Since purchasing this windscreen BMW has released two other windscreen designs. Do date I really haven’t had a chance to compare the other two, but visually it would appear that the 1st design (this design) will block more wind. The 2nd design appeared to be harder to install but did not occupy the mount towers that the 1st design did. The 3rd design I have only seen on pictures. It is designed to work with the BMW roll-hoops which became stand with the ’98 models.

I ended up purchasing the HMS rollbar and selling this windscreen to another Z3 owner, the HMS windscreen has it’s good and bad points in comparison to this design. However this design is seems to have a real good balance of form and function.


After a quick jump over to a friends house (top down of course) I returned home. As I pulled into my driveway, I attempted to fix my wind-blown hair. It was then that I noticed a thin, flat, box propped against my door. The long wait had finally ended, for within this cardboard box was a genuine, BMW Z3 wind screen. Shipped from the mother land herself (Germany).

Upon opening the box I noticed a cloth/nylon bag that housed the wind screen, “Oh cool it even comes with a case” I proclaimed to my uninterested wife. Opening the zipper produced the rarest sight a Z3 owner had ever seen. I then turned my attention to the instruction manual. Doh!, It’s written in German (at least I think it’s German). I put the wind screen down and went to print out an e-mail that was sent to me by Robert Kamen (a.k.a. the “other” Robert). Looking at the pieces within the box, and Robert’s instructions I concluded that this install looked relatively easy, however it involved some cutting so I got a little nervous. A quick inventory of my tools however convinced me that I was well equipped to perform this surgery because I had three tools that seemed perfect for this job.

(Note: Intermixed within the following text are the install instructions that Robert Kamen (a.k.a. the “other” Robert) sent me. I would like to thank Mr. Kamen and acknowledge his input into this web page.)

Step 1: (Repeat for both sides) Pop off the cap on top of the seat belt towers. The instruction say to drill a hole in the caps, then put a hook type device (folded coat hanger) in the hole and pull the caps off. No need. Just use a flat-bladed screwdriver with a rag under the blade to prevent marring the surface of the mount and pry the top off. They are only glued on. The glue will eventually give up and the cap will pop off, leaving it looking like the picture to the right.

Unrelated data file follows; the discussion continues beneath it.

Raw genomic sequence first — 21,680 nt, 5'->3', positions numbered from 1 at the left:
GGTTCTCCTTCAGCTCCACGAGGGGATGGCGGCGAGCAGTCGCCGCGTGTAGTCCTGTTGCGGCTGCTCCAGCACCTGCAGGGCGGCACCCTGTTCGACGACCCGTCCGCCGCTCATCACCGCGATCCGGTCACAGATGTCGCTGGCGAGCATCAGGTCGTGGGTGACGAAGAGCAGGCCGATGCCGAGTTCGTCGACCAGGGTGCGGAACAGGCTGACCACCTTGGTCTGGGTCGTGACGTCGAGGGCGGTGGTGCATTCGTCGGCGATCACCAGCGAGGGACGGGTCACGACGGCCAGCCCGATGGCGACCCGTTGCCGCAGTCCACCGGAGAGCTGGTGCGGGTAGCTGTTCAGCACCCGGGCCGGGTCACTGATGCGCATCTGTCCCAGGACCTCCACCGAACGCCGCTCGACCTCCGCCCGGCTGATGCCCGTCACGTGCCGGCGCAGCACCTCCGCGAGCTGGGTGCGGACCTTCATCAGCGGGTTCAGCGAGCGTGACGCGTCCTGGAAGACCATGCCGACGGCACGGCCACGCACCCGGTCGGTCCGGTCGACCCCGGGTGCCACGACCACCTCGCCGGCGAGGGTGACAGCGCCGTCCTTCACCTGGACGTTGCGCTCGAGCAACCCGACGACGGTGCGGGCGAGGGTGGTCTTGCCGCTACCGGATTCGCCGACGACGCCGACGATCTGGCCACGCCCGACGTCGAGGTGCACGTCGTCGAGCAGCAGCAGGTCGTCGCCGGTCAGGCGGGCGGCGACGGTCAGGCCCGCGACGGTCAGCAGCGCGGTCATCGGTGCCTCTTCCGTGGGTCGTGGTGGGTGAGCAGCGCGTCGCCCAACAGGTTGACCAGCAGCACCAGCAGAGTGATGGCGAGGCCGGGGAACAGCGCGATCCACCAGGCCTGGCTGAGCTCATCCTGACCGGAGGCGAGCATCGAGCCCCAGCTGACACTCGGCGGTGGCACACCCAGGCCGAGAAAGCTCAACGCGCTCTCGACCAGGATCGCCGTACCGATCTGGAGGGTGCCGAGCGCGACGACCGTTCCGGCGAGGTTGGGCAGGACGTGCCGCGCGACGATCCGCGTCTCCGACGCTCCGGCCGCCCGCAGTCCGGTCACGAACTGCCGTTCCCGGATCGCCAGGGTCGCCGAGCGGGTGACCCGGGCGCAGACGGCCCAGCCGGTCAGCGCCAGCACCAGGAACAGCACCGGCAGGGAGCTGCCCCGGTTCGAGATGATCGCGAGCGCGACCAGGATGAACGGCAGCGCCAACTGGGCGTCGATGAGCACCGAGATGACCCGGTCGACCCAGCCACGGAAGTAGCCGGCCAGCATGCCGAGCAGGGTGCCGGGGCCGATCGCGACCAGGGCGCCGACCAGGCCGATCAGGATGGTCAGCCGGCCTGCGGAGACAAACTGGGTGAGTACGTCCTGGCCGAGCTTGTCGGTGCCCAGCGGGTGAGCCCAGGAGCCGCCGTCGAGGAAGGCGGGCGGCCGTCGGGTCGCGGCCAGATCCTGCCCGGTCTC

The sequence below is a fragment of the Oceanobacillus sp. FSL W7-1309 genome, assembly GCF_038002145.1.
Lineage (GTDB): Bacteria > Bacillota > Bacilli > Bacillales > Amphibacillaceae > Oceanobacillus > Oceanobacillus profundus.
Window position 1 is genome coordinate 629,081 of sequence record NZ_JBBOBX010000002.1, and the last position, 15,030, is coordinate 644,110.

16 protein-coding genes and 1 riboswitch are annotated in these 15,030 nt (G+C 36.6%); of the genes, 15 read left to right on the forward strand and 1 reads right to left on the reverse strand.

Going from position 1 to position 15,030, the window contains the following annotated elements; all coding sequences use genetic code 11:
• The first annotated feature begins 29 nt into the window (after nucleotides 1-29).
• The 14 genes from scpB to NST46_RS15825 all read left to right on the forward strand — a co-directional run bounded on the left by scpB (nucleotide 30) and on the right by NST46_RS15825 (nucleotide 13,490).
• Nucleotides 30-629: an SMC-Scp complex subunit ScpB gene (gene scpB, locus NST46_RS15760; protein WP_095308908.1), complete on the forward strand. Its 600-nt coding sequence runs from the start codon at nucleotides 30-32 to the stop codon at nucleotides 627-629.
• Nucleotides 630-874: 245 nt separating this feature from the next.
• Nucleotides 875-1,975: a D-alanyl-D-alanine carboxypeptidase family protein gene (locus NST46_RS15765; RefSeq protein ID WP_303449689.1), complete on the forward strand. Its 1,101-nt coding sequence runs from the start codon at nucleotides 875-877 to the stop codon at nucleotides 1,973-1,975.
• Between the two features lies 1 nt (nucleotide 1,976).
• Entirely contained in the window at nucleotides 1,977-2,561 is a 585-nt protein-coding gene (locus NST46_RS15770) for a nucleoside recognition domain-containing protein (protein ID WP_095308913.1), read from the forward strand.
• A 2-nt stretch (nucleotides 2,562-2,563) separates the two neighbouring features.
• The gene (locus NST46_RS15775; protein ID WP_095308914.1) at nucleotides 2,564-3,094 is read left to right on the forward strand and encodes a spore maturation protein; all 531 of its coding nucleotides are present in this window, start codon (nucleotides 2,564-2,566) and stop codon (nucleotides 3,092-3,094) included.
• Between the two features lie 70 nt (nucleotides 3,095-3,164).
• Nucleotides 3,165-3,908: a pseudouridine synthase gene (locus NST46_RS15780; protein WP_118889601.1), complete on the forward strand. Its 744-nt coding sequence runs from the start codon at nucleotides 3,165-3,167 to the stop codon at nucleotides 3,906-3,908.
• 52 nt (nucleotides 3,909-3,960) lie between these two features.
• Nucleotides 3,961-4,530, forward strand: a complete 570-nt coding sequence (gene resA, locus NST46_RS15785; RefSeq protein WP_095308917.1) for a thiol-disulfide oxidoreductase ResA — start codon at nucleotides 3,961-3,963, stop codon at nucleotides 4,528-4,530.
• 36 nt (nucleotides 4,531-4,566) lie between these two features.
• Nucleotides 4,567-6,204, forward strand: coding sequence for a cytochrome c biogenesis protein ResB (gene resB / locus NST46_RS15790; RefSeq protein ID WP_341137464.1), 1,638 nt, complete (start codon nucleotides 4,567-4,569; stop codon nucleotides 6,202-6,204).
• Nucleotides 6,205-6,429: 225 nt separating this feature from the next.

Step 2: (Repeat for both sides) Make a circular cut through the plastic housing and the foam underneath. This was accomplished with the help of “Perfect tool number one”, a drill and a special drill bit that cut a 1.5″ circle. This enabled me to quickly cut through the plastic housing and through the foam inside. This left a hole in the roadster about a half inch deep. (Note: The “other” Robert used an industrial razor or knife to do this job. Either will work, the drill will just work quicker).

Step 3: (Repeat for both sides) Once the foam is removed, you will see a plastic cap on top of a steel tube inside the seat belt tower. It sounds confusing, but it is plain as day once the foam is taken out. That plastic cap has got to be removed. It is also larger than the opening made by the cap that you removed in step two. Well the drill got me this far, I reinserted it and it made quick work of the plastic cap, but most of the now shredded cap fell down into the metal tube. (Note: The “other” Robert just took a hammer and screwdriver and whacked it a few times to break up the plastic cap. Then the pieces come right out.) What ever method you use, the goal is to break up that plastic cap so it can be removed.
Step 4: (Repeat for both sides) This is where “Perfect tool number two” made it’s entrance, I plugged my a shop-vac and was pleased to see that the extension wand fit down inside the metal tube sucking out all the parts of the shredded cap, foam and whatever else fell down there.

Step 5: (Repeat for both sides) At this point “Perfect tool number three”, a dremel tool cleaned up the cut the saw/drill had made and left a very smooth and perfect hole in my roadster. The rough areas in that picture are actually the foam below the plastic.

Step 6: (Repeat for both sides) Once the hole was created I inserted the bracket and tightened it until it very slightly rubbed, but was still able to rotate.

Step 7: With the wind screen locks, unlocked. Insert the wind screen into the bracket. This is why I said to leave the brackets still loose enough to rotate in step 6. Once the wind screen is installed lock the wind screen locks and position the wind screen so the brackets are somewhat equal in angle. Then tighten the brackets.
Step 8: Two washers came with the kit, these washers enable both the wind screen and the boot cover to snap onto the snap-things behind the storage compartment. Remove the snap-things add the washers then re-install. Now you can attach the lower flap of the wind screen and the boot cover (over a folded down convertible top) at the same time.

If you want to fold the windscreen down, slightly loosen the two side screws (under the rubber disks). I would suggest using some low grade lock-tight to make sure the screws don’t vibrate out. The windscreen should fold with a slight push or pull.